If they have to wait more than two minutes for you, you will be charged an undisclosed fee. Uber is likely to announce the fee within the app, as it might be different depending on surge rates and local pricing.
Furthermore, if you order an Uber in any of the four cities mentioned above, you only have two minutes to change your mind and cancel the fare while the driver is on their way to your location.
In other places, Uber lets users cancel a ride within five minutes of receiving confirmation that a driver is on the way to the specified location.
Uber’s blog post (and the closest thing to a press release) also mentions that the company will consider expanding the new rules if they find that the measures “improve the experience for riders and drivers.”
Naturally, it's hard to meet the requirements of both parties at the same time, as customers would want not to pay extra for drivers to wait longer than two minutes, while drivers would probably prefer not to waste time waiting for people.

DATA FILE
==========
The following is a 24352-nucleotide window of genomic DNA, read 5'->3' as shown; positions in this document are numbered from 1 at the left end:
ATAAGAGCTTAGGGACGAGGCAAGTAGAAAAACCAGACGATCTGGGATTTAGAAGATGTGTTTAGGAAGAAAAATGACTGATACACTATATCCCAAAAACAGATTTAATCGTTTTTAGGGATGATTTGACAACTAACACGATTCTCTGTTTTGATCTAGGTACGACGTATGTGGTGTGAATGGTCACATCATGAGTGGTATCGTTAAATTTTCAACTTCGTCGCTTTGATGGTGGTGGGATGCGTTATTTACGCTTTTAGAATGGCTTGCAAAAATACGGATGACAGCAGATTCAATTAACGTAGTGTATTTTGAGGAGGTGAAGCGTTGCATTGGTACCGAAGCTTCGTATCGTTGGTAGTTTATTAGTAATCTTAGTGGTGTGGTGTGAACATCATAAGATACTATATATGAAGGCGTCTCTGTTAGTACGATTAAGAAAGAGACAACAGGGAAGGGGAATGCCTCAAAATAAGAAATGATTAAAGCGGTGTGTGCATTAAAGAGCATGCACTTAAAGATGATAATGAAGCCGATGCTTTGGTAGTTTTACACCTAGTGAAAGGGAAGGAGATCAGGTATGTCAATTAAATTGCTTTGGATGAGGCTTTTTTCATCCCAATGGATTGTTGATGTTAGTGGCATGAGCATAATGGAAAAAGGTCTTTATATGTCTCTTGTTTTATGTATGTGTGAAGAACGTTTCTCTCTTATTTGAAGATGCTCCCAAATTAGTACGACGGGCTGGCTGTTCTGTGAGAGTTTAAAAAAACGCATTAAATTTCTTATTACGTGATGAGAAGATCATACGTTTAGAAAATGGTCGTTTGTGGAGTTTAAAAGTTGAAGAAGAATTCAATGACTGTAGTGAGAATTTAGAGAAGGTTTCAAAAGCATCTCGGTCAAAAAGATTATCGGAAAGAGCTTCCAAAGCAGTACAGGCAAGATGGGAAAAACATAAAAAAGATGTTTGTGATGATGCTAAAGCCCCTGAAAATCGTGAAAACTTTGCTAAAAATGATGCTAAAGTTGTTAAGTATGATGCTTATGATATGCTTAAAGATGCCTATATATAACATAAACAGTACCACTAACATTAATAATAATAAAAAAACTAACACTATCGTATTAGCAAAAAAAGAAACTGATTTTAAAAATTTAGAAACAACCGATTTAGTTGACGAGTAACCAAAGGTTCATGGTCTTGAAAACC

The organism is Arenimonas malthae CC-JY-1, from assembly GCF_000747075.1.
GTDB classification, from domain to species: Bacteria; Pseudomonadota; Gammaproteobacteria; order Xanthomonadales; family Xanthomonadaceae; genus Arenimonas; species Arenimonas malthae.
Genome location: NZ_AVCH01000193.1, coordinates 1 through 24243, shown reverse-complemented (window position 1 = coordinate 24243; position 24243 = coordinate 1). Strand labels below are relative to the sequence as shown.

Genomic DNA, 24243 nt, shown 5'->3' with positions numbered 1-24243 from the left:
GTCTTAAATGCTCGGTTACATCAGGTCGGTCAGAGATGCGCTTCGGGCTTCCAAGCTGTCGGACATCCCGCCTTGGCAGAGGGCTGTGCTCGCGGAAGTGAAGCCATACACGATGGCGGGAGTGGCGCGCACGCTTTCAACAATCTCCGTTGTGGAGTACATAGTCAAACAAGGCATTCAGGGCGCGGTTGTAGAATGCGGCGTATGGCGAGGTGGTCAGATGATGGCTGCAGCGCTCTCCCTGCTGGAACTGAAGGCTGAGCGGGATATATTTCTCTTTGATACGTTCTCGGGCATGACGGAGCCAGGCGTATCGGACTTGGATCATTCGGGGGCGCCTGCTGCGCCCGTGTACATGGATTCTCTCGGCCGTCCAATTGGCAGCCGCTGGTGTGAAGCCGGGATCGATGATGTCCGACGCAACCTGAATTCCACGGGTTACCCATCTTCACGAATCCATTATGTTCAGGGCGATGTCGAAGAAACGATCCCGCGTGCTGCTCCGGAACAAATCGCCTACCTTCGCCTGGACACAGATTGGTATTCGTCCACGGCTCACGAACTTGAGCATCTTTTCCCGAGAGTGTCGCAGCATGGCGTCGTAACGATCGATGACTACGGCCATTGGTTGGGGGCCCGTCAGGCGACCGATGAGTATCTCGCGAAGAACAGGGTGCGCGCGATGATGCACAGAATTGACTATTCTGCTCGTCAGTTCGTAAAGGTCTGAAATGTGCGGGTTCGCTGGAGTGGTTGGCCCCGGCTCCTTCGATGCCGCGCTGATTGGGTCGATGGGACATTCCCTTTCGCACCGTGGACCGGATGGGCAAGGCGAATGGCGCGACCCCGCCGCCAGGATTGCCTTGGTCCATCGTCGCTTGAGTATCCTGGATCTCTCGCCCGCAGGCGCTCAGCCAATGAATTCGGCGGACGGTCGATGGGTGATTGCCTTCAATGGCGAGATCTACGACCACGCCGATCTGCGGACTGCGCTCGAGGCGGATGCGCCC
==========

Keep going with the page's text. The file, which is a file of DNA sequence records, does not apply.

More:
Either way, Uber’s new rules might make them more money if users do not change their habits. After all, those two-minute rules did not come out of someone’s imagination, but from statistics. As companies have demonstrated time and time again, statistics are useful if you know how to interpret them for your benefit.
In the case of Uber, someone might have figured out a way to make more money with the same number of fares. It is unclear if the drivers will receive full or partial compensation for their wait times. The same goes for the cancelation fees. The two issues mentioned above are probably the things Uber wants to figure out before rolling the new rules worldwide.
Of course, we do understand that it is logical for the company to want to make more money, and that it's reasonable for drivers to meet their passengers on time, but in the real world, things do not always happen as expected.